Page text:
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Certified Flight Instructor, Commercial Pilot, Training

A Hazy Week

September 28, 2014

Total Hours: 75.1

I started this week in a haze. I don’t really know why, but there I was. My instructor and I took a fun flight to start the week off and it was probably a good thing we didn’t try and do anything more serious. We flew south along the coast past Kona town. In total we went maybe three quarters of the way to South Point. Along the way we stopped and did a few off airport landings. These were completely different from the off airports I’d done on Puuanhulu Ridgeline. Much of the west coast of the Big Island is lava (surprise!) and because of that there are many cliffs that drop into the water. Some are big, like the ones around South Point, but most are smaller. The cliffs tend to have nice flat tops just before they plunge into the ocean and these make a perfect spot for some off airport action!

I really enjoyed the spots we picked out and my instructor also challenged me to think a bit outside the box. For example after one somewhat confined approach we were facing into some brush with the wind coming from our left rear. I wasn’t sure how to turn the helicopter into the wind because we didn’t have clearance for a normal pedal turn. My thought was to hover high, back up, then turn around, and finally make the takeoff. My instructor showed me one of the wonderful things about helicopters…the blades don’t really care which way the body is facing. To make the takeoff we increased our hover height, started a progressively faster backward hover (almost like a takeoff run), and once we had the clearance we swung the tail around so that everything was in trim. The whole time we kept our momentum moving into the wind. Meaning the blades were always working with the benefit of the wind and all we had to do was turn the body around when the space allowed. It was a great learning experience.

The off airports continue to go well although I still wish that I was a little faster figuring out the exact wind direction. For whatever reason this seems to give me fits. I tend to fly a lot of reconnaissance circles because I can’t decide exactly where the wind is coming from. I believe that some day figuring out this mystifying puzzle will be second nature, but for now it continues to be a head scratcher. Otherwise I am very happy with my off airport skill. They are coming along nicely and I’m confident that I will have the ability I’ll need when the time comes to put these skills to work. As I get closer to my one hundred hour mark I have some new things to look forward to as well. Around that time I will be introduced to the R44, mountain flying, and long lining. I’m looking forward to the R44 because I am very curious about what it will be like to fly another helicopter, even if it is just an oversized R22! But I am even more excited about doing some sling load operations and flying at altitude. After all, these are the skills I hope to use in the working world.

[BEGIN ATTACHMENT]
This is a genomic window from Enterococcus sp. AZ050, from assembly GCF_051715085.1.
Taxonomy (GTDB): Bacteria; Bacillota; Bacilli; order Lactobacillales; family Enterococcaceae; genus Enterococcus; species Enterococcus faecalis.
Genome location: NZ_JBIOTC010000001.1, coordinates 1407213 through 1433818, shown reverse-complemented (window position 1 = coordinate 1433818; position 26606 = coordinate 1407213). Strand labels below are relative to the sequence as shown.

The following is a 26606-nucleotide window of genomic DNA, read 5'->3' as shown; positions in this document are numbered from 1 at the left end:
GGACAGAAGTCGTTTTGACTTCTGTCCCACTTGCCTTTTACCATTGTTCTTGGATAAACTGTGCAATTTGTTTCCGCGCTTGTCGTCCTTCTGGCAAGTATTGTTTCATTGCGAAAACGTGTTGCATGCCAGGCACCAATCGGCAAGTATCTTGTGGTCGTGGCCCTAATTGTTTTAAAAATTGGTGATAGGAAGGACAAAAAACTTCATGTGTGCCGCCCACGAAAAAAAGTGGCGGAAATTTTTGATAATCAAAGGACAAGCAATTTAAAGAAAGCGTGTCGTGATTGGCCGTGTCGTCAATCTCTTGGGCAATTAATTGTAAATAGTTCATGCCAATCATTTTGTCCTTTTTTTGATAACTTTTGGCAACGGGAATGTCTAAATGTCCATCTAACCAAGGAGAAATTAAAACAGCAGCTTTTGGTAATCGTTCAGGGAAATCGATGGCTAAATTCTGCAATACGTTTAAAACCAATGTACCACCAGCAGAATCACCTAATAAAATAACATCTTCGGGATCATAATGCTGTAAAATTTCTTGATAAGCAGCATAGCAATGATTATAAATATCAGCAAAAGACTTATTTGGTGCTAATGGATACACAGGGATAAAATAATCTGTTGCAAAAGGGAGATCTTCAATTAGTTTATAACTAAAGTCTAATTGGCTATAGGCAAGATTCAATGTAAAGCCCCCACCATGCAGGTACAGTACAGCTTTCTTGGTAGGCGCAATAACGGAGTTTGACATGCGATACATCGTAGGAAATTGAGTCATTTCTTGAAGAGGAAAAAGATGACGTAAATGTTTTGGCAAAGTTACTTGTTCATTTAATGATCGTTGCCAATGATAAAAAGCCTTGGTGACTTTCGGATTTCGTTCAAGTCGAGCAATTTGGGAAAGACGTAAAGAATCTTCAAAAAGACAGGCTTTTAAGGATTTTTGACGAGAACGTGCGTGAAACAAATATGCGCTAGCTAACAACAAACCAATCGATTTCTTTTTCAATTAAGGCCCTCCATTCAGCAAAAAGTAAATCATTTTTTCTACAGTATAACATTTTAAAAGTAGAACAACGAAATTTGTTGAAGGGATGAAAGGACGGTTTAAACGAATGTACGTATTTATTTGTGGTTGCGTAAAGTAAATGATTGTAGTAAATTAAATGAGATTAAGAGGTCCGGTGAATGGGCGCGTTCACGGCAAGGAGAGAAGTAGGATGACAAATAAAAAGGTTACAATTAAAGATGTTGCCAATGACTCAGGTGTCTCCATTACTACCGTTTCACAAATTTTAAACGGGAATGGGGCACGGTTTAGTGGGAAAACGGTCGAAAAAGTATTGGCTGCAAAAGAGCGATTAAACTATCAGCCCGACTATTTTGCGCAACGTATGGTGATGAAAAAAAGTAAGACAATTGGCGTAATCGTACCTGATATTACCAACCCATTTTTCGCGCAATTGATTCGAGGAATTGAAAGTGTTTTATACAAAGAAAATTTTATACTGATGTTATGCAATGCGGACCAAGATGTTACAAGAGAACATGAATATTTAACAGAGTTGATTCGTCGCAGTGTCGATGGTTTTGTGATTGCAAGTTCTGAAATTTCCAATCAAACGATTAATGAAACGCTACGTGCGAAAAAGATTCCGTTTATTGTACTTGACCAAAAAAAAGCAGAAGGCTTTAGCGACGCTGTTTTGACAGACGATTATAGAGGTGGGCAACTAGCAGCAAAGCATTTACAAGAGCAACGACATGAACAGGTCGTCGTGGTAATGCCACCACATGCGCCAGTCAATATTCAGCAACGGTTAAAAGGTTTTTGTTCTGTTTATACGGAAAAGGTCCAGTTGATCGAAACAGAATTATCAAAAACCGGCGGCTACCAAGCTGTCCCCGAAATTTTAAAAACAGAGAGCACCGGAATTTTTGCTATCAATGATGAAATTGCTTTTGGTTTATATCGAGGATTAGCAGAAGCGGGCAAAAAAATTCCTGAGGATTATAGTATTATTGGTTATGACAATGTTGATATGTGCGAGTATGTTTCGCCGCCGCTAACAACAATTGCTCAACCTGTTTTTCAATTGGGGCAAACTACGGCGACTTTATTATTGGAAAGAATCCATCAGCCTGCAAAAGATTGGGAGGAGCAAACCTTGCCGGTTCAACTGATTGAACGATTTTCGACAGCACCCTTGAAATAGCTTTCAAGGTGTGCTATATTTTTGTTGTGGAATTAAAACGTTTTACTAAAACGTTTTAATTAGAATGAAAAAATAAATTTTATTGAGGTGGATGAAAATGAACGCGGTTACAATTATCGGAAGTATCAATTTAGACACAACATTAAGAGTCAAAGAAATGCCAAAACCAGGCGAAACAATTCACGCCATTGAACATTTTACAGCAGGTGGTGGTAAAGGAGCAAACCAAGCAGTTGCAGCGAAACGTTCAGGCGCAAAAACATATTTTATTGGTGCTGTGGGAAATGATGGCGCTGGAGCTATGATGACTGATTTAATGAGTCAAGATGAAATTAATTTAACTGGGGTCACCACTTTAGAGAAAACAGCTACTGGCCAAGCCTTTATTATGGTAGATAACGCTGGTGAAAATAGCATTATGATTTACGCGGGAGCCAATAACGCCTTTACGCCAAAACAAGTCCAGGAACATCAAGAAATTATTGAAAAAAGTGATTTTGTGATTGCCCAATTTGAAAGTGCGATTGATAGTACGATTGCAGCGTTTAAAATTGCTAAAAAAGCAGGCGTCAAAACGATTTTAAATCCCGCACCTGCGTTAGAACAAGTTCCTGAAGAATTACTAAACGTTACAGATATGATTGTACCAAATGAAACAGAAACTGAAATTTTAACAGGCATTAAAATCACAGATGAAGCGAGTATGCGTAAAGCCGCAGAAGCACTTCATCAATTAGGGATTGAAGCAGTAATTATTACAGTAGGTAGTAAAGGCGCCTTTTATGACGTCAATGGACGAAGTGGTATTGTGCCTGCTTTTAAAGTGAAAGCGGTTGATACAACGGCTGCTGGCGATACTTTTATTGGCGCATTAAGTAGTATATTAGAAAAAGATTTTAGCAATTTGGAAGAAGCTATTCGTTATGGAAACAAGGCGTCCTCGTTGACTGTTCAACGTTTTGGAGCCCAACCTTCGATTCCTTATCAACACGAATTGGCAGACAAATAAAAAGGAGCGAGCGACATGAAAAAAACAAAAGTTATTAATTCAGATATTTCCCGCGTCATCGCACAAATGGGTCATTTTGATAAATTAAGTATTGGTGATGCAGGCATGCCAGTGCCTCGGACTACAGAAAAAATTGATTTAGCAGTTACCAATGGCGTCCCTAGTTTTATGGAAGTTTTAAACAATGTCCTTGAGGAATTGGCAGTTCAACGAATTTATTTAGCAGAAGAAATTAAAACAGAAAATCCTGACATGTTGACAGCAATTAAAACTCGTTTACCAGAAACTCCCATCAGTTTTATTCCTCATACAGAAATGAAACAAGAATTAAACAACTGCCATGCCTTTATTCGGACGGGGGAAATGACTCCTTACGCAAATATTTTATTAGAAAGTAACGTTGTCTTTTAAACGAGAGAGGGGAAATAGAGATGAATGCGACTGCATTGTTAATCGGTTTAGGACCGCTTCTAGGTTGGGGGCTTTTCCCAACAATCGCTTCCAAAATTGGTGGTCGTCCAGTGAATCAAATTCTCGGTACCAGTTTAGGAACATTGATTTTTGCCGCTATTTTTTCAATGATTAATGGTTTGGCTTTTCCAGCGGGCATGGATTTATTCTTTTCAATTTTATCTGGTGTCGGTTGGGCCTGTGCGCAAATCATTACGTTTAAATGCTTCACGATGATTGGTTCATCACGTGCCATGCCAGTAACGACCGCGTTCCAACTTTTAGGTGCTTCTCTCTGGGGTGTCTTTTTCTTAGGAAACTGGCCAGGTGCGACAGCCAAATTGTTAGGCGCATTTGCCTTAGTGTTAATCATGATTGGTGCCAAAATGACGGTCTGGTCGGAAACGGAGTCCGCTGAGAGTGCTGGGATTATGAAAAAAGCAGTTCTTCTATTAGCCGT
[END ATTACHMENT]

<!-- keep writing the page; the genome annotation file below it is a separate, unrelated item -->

In addition to my off airport flying we worked on plenty of maneuvers. For the most part it is still all about approaches and autorotations. The new twist I haven’t mentioned yet is that I’ve started to teach the maneuvers. I’m starting with the very basics, and just trying to talk my way through them. Of course I don’t really want to talk, I just want to try and fly the maneuver. So it’s a challenge, but a good one. I’m trying to create a standard dialogue so that it can come a little more automatically. Kind of like most radio calls. I don’t really think too much about it, I just say what I have to say and listen for the response. I think that talking my way through the maneuvers will become similar. At some point!

And then there is the ever-present pile of stuff that wants my attention. Lesson plans that need writing. Whiteboards that need drawing. Knowledge tests that need studying. Whew! Overwhelming at times to say the least. And yet progress is made every day and I move a little bit closer to my goals. Which reminds me of something a friend of mine who rode a unicycle across the United States said. To paraphrase, she said that she had no idea if she could finish the trip of over three thousand miles. But she knew she could ride her unicycle for one mile. And she knew she could ride one more mile after that. And she was pretty sure she could finish five miles a day. And five miles a day would be enough to carry her across the country. I feel the same way about this training sometimes. The idea of finishing and becoming a professional pilot seems so far out there that I can’t even fathom it. But I know I can write another lesson plan, do another session of ground, and fly another hour in the R22. Eventually these small steps will lead to my success. Thanks Gracie Cole for your inspiration!! And I think that about sums it up for this week. Thanks for reading.


About Orin Bakal-Molnar

Besides aviation my biggest passion is climbing. I love spending my free time on the side of something big! But I'm almost as happy doing anything outside in the wild. Travel, photography, and fly-fishing are a few of my other pursuits. And of course there's nothing like meeting new people and sharing good conversation.


One thought on “A Hazy Week

  1. I was fascinated by your analogy to Gracie Cole’s cross-country trip. Here’s another analogy. You are on a seemingly endless spiral staircase. Sometimes the rise is so gradual that you feel like you are just going in circles, but each cycle brings you just a little bit higher. you are motivated by a faith in the process more than by a vivid perception of progress.


    Posted by David | October 18, 2014, 10:11

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